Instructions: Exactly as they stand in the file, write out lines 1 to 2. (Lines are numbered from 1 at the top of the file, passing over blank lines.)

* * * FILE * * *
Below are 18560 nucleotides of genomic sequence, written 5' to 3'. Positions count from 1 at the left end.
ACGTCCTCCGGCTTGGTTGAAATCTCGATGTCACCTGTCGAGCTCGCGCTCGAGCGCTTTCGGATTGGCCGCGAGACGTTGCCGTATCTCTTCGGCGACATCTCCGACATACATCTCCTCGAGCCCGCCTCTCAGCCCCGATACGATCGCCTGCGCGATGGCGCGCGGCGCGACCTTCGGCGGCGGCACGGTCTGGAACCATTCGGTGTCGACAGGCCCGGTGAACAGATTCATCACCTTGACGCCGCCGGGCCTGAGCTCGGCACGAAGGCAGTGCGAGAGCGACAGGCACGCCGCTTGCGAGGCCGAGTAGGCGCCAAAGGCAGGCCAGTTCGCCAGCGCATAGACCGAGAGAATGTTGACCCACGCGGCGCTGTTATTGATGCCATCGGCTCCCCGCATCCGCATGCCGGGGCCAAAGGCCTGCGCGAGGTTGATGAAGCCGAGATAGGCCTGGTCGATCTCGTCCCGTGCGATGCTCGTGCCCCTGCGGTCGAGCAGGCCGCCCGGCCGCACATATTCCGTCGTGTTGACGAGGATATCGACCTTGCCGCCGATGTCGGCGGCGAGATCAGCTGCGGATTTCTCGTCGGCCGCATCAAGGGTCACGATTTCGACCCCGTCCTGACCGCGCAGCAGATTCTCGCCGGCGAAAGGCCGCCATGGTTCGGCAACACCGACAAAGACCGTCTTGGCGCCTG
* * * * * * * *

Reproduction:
Below are 18560 nucleotides of genomic sequence, written 5' to 3'. Positions count from 1 at the left end.
ACGTCCTCCGGCTTGGTTGAAATCTCGATGTCACCTGTCGAGCTCGCGCTCGAGCGCTTTCGGATTGGCCGCGAGACGTTGCCGTATCTCTTCGGCGACATCTCCGACATACATCTCCTCGAGCCCGCCTCTCAGCCCCGATACGATCGCCTGCGCGATGGCGCGCGGCGCGACCTTCGGCGGCGGCACGGTCTGGAACCATTCGGTGTCGACAGGCCCGGTGAACAGATTCATCACCTTGACGCCGCCGGGCCTGAGCTCGGCACGAAGGCAGTGCGAGAGCGACAGGCACGCCGCTTGCGAGGCCGAGTAGGCGCCAAAGGCAGGCCAGTTCGCCAGCGCATAGACCGAGAGAATGTTGACCCACGCGGCGCTGTTATTGATGCCATCGGCTCCCCGCATCCGCATGCCGGGGCCAAAGGCCTGCGCGAGGTTGATGAAGCCGAGATAGGCCTGGTCGATCTCGTCCCGTGCGATGCTCGTGCCCCTGCGGTCGAGCAGGCCGCCCGGCCGCACATATTCCGTCGTGTTGACGAGGATATCGACCTTGCCGCCGATGTCGGCGGCGAGATCAGCTGCGGATTTCTCGTCGGCCGCATCAAGGGTCACGATTTCGACCCCGTCCTGACCGCGCAGCAGATTCTCGCCGGCGAAAGGCCGCCATGGTTCGGCAACACCGACAAAGACCGTCTTGGCGCCTG